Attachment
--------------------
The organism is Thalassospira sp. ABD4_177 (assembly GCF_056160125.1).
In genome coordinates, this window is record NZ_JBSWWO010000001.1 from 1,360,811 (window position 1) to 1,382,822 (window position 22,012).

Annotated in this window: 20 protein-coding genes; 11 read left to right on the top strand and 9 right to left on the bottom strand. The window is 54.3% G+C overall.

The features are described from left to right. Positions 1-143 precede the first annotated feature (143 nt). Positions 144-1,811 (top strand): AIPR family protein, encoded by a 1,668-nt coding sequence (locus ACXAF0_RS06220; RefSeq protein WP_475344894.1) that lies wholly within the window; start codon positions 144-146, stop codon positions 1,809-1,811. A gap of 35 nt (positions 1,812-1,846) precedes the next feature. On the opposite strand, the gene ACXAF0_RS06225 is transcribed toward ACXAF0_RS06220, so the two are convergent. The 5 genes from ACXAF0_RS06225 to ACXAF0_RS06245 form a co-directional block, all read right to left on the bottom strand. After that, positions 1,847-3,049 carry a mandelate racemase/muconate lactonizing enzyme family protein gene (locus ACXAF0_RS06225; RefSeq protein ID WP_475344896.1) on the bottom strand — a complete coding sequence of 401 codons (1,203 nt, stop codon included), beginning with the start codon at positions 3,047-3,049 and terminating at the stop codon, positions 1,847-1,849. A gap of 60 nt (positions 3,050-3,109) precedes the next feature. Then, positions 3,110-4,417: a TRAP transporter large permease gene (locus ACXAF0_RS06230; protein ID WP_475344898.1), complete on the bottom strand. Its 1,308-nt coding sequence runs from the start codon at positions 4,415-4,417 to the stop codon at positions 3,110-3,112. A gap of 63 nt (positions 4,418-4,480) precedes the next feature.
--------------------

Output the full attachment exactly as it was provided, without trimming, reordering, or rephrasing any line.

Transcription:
The organism is Thalassospira sp. ABD4_177 (assembly GCF_056160125.1).
In genome coordinates, this window is record NZ_JBSWWO010000001.1 from 1,360,811 (window position 1) to 1,382,822 (window position 22,012).

Annotated in this window: 20 protein-coding genes; 11 read left to right on the top strand and 9 right to left on the bottom strand. The window is 54.3% G+C overall.

The features are described from left to right. Positions 1-143 precede the first annotated feature (143 nt). Positions 144-1,811 (top strand): AIPR family protein, encoded by a 1,668-nt coding sequence (locus ACXAF0_RS06220; RefSeq protein WP_475344894.1) that lies wholly within the window; start codon positions 144-146, stop codon positions 1,809-1,811. A gap of 35 nt (positions 1,812-1,846) precedes the next feature. On the opposite strand, the gene ACXAF0_RS06225 is transcribed toward ACXAF0_RS06220, so the two are convergent. The 5 genes from ACXAF0_RS06225 to ACXAF0_RS06245 form a co-directional block, all read right to left on the bottom strand. After that, positions 1,847-3,049 carry a mandelate racemase/muconate lactonizing enzyme family protein gene (locus ACXAF0_RS06225; RefSeq protein ID WP_475344896.1) on the bottom strand — a complete coding sequence of 401 codons (1,203 nt, stop codon included), beginning with the start codon at positions 3,047-3,049 and terminating at the stop codon, positions 1,847-1,849. A gap of 60 nt (positions 3,050-3,109) precedes the next feature. Then, positions 3,110-4,417: a TRAP transporter large permease gene (locus ACXAF0_RS06230; protein ID WP_475344898.1), complete on the bottom strand. Its 1,308-nt coding sequence runs from the start codon at positions 4,415-4,417 to the stop codon at positions 3,110-3,112. A gap of 63 nt (positions 4,418-4,480) precedes the next feature.